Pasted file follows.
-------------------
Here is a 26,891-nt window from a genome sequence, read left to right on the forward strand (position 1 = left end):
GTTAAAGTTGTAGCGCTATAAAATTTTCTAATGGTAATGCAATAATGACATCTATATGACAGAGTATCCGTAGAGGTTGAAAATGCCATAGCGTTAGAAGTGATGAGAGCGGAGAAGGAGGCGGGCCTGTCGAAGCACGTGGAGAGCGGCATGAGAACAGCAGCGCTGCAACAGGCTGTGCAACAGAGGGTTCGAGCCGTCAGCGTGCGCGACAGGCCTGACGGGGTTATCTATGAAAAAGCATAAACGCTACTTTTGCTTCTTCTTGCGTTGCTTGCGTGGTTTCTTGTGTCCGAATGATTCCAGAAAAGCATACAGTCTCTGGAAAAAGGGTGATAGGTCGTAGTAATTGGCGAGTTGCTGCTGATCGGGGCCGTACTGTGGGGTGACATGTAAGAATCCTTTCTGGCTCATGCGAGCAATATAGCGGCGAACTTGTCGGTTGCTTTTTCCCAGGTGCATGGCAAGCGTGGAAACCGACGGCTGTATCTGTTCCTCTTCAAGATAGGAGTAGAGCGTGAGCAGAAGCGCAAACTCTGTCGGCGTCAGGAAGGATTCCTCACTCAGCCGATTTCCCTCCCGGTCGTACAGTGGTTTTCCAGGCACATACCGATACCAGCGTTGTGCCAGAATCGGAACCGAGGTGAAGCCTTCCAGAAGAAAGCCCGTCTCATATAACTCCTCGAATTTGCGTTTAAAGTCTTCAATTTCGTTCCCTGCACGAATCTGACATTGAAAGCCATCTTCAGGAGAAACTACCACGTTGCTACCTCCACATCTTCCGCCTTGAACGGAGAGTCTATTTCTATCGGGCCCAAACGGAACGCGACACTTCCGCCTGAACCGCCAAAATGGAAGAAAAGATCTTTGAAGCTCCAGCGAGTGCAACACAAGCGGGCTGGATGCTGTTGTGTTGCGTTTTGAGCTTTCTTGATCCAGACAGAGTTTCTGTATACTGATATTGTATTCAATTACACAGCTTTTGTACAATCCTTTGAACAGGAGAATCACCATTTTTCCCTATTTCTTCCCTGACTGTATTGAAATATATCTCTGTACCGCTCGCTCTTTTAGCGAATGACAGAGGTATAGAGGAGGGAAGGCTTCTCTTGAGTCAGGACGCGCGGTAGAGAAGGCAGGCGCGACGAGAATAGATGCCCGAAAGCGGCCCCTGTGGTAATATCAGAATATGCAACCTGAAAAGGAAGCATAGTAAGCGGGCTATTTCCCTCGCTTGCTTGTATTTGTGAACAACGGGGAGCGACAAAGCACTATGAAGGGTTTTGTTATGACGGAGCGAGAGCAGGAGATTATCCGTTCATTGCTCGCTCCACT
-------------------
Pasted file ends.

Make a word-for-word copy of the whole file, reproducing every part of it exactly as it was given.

Here is a 26,891-nt window from a genome sequence, read left to right on the forward strand (position 1 = left end):
GTTAAAGTTGTAGCGCTATAAAATTTTCTAATGGTAATGCAATAATGACATCTATATGACAGAGTATCCGTAGAGGTTGAAAATGCCATAGCGTTAGAAGTGATGAGAGCGGAGAAGGAGGCGGGCCTGTCGAAGCACGTGGAGAGCGGCATGAGAACAGCAGCGCTGCAACAGGCTGTGCAACAGAGGGTTCGAGCCGTCAGCGTGCGCGACAGGCCTGACGGGGTTATCTATGAAAAAGCATAAACGCTACTTTTGCTTCTTCTTGCGTTGCTTGCGTGGTTTCTTGTGTCCGAATGATTCCAGAAAAGCATACAGTCTCTGGAAAAAGGGTGATAGGTCGTAGTAATTGGCGAGTTGCTGCTGATCGGGGCCGTACTGTGGGGTGACATGTAAGAATCCTTTCTGGCTCATGCGAGCAATATAGCGGCGAACTTGTCGGTTGCTTTTTCCCAGGTGCATGGCAAGCGTGGAAACCGACGGCTGTATCTGTTCCTCTTCAAGATAGGAGTAGAGCGTGAGCAGAAGCGCAAACTCTGTCGGCGTCAGGAAGGATTCCTCACTCAGCCGATTTCCCTCCCGGTCGTACAGTGGTTTTCCAGGCACATACCGATACCAGCGTTGTGCCAGAATCGGAACCGAGGTGAAGCCTTCCAGAAGAAAGCCCGTCTCATATAACTCCTCGAATTTGCGTTTAAAGTCTTCAATTTCGTTCCCTGCACGAATCTGACATTGAAAGCCATCTTCAGGAGAAACTACCACGTTGCTACCTCCACATCTTCCGCCTTGAACGGAGAGTCTATTTCTATCGGGCCCAAACGGAACGCGACACTTCCGCCTGAACCGCCAAAATGGAAGAAAAGATCTTTGAAGCTCCAGCGAGTGCAACACAAGCGGGCTGGATGCTGTTGTGTTGCGTTTTGAGCTTTCTTGATCCAGACAGAGTTTCTGTATACTGATATTGTATTCAATTACACAGCTTTTGTACAATCCTTTGAACAGGAGAATCACCATTTTTCCCTATTTCTTCCCTGACTGTATTGAAATATATCTCTGTACCGCTCGCTCTTTTAGCGAATGACAGAGGTATAGAGGAGGGAAGGCTTCTCTTGAGTCAGGACGCGCGGTAGAGAAGGCAGGCGCGACGAGAATAGATGCCCGAAAGCGGCCCCTGTGGTAATATCAGAATATGCAACCTGAAAAGGAAGCATAGTAAGCGGGCTATTTCCCTCGCTTGCTTGTATTTGTGAACAACGGGGAGCGACAAAGCACTATGAAGGGTTTTGTTATGACGGAGCGAGAGCAGGAGATTATCCGTTCATTGCTCGCTCCACT